By The Hill Editors - 06/04/12 11:51 PM EDT
Former President Bill Clinton has always found it easy to command a news cycle — for good or ill.
He drew attention away from his wife, then-Sen. Hillary Rodham Clinton (N.Y.), during the 2008 Democratic presidential primary. In 2010, he was in the news for backing different candidates than President Obama in several Democratic primaries. And last week he had to clarify his remarks on Mitt Romney’s tenure at Bain Capital, which were seen as praise for the presumptive GOP nominee.
Clinton and Obama hit three fundraisers in New York City on Monday evening, one at a private home, a major gala at the Waldorf-Astoria hotel and a final event, called “Barack on Broadway,” at the New Amsterdam Theatre.
While the two men were in agreement that night, they are taking opposing positions in one of the major congressional primaries taking place Tuesday.
In New Jersey, Clinton is backing Rep. Bill Pascrell in his primary with fellow Democratic Rep. Steve Rothman.
Pascrell was a Hillary Clinton supporter in 2008, while Rothman supported Obama.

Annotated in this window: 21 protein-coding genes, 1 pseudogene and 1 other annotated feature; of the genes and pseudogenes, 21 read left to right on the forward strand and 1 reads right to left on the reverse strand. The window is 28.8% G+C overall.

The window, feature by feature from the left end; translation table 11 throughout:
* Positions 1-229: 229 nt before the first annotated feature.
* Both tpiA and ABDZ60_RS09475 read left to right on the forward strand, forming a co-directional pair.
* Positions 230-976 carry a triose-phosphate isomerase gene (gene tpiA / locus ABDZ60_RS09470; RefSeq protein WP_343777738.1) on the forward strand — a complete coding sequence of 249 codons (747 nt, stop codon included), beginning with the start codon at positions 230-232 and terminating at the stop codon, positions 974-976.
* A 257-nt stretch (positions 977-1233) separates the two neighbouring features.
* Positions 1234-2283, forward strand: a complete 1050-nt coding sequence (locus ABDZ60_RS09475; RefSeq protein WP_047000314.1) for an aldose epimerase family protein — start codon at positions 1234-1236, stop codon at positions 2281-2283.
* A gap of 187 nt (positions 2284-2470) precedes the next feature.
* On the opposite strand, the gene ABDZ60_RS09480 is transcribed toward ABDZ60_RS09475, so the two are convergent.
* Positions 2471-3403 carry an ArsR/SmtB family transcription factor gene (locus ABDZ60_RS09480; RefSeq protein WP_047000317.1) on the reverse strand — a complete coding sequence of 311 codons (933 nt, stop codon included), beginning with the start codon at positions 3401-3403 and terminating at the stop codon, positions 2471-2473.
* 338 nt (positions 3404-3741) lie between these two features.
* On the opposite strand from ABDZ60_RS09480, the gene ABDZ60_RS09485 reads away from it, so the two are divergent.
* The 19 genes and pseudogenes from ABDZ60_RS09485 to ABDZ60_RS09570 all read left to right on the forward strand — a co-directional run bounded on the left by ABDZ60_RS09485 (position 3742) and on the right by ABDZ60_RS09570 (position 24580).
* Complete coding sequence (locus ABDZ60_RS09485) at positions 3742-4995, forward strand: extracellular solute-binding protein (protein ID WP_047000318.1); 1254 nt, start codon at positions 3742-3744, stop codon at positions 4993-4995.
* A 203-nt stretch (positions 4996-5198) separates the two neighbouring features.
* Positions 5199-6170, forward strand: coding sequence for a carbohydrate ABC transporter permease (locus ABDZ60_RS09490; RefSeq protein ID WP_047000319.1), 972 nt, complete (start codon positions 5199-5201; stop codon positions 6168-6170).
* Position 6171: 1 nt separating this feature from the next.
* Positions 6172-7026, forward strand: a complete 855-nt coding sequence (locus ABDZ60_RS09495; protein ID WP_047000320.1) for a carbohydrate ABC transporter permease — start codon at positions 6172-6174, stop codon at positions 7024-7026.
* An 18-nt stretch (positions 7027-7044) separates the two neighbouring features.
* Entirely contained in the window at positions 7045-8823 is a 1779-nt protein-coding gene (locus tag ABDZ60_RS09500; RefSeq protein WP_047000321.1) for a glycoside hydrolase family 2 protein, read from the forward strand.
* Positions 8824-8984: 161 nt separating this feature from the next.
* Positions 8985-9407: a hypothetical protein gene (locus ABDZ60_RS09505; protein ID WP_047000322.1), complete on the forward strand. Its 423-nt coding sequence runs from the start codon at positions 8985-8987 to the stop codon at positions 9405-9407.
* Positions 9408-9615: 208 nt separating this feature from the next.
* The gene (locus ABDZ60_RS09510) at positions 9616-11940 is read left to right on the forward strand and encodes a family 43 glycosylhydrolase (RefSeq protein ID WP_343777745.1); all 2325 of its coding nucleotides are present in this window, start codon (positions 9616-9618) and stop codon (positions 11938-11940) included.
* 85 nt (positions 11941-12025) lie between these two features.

Clinton was in the Garden State on Friday to stump for Pascrell. But while he was there, Rothman was meeting with Obama at the White House, a visit that happened to take place in front of the press.
The White House says Obama wasn’t endorsing Rothman, who nevertheless put out a statement noting it was Obama — who else? — who invited him for the Oval Office visit.
The race is being seen as a proxy war between the presidential duo, but in another contest, Clinton is coming to Obama’s aid.
The former president went to Wisconsin to rally Democratic voters for Tom Barrett, who is challenging Republican Gov. Scott Walker in Tuesday’s recall election.
The election is important for unions, which are angry at Walker for limiting bargaining rights. Several officials expressed disappointment and frustration with Obama for not coming to Wisconsin to rally to the labor flag.
But Clinton campaigned in his stead, something unions will remember.
And, if that’s not enough, the former president even predicted a winner for Saturday’s Belmont Stakes.
He told an announcer at the Meadowlands Racetrack that Kentucky Derby third-place finisher Dullahan was “the real wildcard” in the race, according to CBS News.
But the card observers will be watching this week is Clinton’s political one, waiting to see if the former president’s legendary campaign skills will put his picks in the winner’s circle.